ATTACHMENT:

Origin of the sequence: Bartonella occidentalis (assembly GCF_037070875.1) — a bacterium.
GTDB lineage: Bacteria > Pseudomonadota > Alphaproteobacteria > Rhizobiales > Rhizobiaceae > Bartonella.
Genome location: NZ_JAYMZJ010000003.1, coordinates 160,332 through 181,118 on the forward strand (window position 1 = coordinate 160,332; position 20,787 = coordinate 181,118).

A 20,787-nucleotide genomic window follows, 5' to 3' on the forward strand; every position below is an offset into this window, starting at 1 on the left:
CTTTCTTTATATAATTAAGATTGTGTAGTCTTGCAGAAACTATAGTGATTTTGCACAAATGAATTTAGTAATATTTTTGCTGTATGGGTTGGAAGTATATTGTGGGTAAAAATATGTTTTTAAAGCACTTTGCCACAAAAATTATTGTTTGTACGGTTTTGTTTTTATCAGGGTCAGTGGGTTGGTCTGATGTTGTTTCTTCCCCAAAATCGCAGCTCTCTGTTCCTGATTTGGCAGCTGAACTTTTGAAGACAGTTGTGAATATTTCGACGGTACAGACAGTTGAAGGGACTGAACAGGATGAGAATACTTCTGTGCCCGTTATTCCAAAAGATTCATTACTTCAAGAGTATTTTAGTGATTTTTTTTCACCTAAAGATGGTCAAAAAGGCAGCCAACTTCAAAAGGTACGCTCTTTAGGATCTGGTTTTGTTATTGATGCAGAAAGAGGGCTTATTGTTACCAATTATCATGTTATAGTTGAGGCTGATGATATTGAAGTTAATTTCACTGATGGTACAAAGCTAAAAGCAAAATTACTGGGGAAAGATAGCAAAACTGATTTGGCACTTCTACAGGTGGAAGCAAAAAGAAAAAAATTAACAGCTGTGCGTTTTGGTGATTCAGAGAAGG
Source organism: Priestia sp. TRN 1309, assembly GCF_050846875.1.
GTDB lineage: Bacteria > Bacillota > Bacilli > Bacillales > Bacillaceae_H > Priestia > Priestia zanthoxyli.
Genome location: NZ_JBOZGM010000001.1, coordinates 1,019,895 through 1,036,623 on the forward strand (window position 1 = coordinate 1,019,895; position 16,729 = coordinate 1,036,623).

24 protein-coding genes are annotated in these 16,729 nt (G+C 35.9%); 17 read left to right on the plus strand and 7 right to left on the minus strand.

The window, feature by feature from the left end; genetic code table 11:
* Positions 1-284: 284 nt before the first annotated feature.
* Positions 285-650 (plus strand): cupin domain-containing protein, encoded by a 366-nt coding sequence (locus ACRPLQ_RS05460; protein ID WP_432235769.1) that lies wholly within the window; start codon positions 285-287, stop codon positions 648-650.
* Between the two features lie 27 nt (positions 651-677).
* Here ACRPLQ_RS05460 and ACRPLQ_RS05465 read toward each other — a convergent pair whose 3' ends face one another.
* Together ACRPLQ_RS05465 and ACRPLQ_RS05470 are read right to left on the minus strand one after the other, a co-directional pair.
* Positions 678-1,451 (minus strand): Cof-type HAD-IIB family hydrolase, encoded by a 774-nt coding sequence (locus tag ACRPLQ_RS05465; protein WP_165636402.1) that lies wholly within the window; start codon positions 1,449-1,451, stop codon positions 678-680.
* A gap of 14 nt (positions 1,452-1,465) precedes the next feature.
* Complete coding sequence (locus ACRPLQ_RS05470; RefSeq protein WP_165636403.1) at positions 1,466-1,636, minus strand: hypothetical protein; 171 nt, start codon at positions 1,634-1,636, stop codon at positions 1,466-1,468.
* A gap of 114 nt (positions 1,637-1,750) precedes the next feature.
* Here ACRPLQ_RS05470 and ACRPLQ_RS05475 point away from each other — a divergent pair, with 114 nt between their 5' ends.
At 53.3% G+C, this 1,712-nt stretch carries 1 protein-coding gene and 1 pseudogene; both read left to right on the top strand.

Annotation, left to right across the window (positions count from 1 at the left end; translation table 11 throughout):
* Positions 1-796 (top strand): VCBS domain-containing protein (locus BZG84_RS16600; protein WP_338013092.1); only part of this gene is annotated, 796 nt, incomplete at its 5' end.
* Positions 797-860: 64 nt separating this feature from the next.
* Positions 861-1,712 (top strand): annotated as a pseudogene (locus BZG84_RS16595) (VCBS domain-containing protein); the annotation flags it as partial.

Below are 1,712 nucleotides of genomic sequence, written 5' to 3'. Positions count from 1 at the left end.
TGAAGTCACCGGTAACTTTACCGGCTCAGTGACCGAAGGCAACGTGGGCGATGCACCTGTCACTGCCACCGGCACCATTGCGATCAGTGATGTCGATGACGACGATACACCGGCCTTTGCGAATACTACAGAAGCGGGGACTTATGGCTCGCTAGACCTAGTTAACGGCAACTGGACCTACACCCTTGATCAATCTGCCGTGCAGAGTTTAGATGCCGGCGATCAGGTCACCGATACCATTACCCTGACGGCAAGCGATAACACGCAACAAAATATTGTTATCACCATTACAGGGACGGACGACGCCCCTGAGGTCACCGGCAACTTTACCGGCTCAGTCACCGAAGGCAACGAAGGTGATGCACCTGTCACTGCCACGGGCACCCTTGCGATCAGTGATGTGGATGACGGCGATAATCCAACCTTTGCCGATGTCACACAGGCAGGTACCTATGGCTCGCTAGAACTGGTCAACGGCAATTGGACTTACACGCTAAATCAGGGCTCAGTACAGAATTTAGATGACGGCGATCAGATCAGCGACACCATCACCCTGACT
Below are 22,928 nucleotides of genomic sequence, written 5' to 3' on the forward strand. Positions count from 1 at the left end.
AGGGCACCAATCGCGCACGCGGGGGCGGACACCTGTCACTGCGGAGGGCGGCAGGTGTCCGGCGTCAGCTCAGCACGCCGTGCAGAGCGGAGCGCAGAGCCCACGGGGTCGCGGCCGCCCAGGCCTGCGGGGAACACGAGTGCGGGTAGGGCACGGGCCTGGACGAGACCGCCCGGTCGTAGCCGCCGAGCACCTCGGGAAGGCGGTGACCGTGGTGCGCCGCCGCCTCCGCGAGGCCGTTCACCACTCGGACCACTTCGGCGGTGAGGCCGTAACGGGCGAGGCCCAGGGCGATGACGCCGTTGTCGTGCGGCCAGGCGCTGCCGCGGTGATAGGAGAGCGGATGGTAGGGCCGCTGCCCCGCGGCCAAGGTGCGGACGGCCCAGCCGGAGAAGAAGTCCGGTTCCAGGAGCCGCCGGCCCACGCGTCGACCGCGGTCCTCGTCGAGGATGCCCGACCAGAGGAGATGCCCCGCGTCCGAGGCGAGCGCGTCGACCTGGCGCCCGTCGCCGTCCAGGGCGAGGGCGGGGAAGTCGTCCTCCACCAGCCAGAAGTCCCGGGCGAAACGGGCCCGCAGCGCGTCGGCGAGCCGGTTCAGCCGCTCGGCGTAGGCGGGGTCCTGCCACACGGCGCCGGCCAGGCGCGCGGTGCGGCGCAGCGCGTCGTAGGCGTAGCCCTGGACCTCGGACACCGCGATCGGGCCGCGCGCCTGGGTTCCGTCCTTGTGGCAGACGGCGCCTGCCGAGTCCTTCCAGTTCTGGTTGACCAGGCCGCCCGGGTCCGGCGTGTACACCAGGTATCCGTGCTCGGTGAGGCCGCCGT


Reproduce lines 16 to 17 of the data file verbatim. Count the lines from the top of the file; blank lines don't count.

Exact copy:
* Positions 678-1,451 (minus strand): Cof-type HAD-IIB family hydrolase, encoded by a 774-nt coding sequence (locus tag ACRPLQ_RS05465; protein WP_165636402.1) that lies wholly within the window; start codon positions 1,449-1,451, stop codon positions 678-680.
* A gap of 14 nt (positions 1,452-1,465) precedes the next feature.